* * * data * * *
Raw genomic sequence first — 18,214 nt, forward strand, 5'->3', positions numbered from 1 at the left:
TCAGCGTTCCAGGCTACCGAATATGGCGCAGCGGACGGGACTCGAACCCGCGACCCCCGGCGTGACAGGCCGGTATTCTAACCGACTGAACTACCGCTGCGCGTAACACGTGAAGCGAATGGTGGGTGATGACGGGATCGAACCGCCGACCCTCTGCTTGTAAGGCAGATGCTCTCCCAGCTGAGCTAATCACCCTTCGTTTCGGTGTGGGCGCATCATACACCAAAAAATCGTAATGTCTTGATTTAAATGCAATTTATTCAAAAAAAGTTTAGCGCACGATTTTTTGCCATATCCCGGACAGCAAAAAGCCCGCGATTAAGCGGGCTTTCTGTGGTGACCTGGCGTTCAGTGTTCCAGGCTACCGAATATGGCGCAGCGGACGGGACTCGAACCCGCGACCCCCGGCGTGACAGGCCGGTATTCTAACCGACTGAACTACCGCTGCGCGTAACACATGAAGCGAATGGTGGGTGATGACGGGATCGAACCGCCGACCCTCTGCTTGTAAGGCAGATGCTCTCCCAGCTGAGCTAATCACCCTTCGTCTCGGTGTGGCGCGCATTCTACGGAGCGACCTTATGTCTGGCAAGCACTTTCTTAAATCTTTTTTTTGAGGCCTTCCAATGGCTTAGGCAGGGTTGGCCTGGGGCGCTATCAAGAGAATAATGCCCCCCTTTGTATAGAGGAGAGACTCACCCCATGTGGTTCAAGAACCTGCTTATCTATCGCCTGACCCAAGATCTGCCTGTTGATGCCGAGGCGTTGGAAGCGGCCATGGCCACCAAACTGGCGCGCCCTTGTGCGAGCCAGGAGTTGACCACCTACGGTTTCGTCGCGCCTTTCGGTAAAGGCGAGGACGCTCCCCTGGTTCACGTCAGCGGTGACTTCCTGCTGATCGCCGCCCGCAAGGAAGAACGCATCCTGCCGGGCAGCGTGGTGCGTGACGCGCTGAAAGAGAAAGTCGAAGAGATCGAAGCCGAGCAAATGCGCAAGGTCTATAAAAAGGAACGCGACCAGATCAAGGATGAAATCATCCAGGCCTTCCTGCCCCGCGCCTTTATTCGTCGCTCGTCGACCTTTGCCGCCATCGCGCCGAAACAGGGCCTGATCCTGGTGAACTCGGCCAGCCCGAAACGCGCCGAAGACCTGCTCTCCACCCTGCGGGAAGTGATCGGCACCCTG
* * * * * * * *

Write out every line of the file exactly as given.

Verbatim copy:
Raw genomic sequence first — 18,214 nt, forward strand, 5'->3', positions numbered from 1 at the left:
TCAGCGTTCCAGGCTACCGAATATGGCGCAGCGGACGGGACTCGAACCCGCGACCCCCGGCGTGACAGGCCGGTATTCTAACCGACTGAACTACCGCTGCGCGTAACACGTGAAGCGAATGGTGGGTGATGACGGGATCGAACCGCCGACCCTCTGCTTGTAAGGCAGATGCTCTCCCAGCTGAGCTAATCACCCTTCGTTTCGGTGTGGGCGCATCATACACCAAAAAATCGTAATGTCTTGATTTAAATGCAATTTATTCAAAAAAAGTTTAGCGCACGATTTTTTGCCATATCCCGGACAGCAAAAAGCCCGCGATTAAGCGGGCTTTCTGTGGTGACCTGGCGTTCAGTGTTCCAGGCTACCGAATATGGCGCAGCGGACGGGACTCGAACCCGCGACCCCCGGCGTGACAGGCCGGTATTCTAACCGACTGAACTACCGCTGCGCGTAACACATGAAGCGAATGGTGGGTGATGACGGGATCGAACCGCCGACCCTCTGCTTGTAAGGCAGATGCTCTCCCAGCTGAGCTAATCACCCTTCGTCTCGGTGTGGCGCGCATTCTACGGAGCGACCTTATGTCTGGCAAGCACTTTCTTAAATCTTTTTTTTGAGGCCTTCCAATGGCTTAGGCAGGGTTGGCCTGGGGCGCTATCAAGAGAATAATGCCCCCCTTTGTATAGAGGAGAGACTCACCCCATGTGGTTCAAGAACCTGCTTATCTATCGCCTGACCCAAGATCTGCCTGTTGATGCCGAGGCGTTGGAAGCGGCCATGGCCACCAAACTGGCGCGCCCTTGTGCGAGCCAGGAGTTGACCACCTACGGTTTCGTCGCGCCTTTCGGTAAAGGCGAGGACGCTCCCCTGGTTCACGTCAGCGGTGACTTCCTGCTGATCGCCGCCCGCAAGGAAGAACGCATCCTGCCGGGCAGCGTGGTGCGTGACGCGCTGAAAGAGAAAGTCGAAGAGATCGAAGCCGAGCAAATGCGCAAGGTCTATAAAAAGGAACGCGACCAGATCAAGGATGAAATCATCCAGGCCTTCCTGCCCCGCGCCTTTATTCGTCGCTCGTCGACCTTTGCCGCCATCGCGCCGAAACAGGGCCTGATCCTGGTGAACTCGGCCAGCCCGAAACGCGCCGAAGACCTGCTCTCCACCCTGCGGGAAGTGATCGGCACCCTG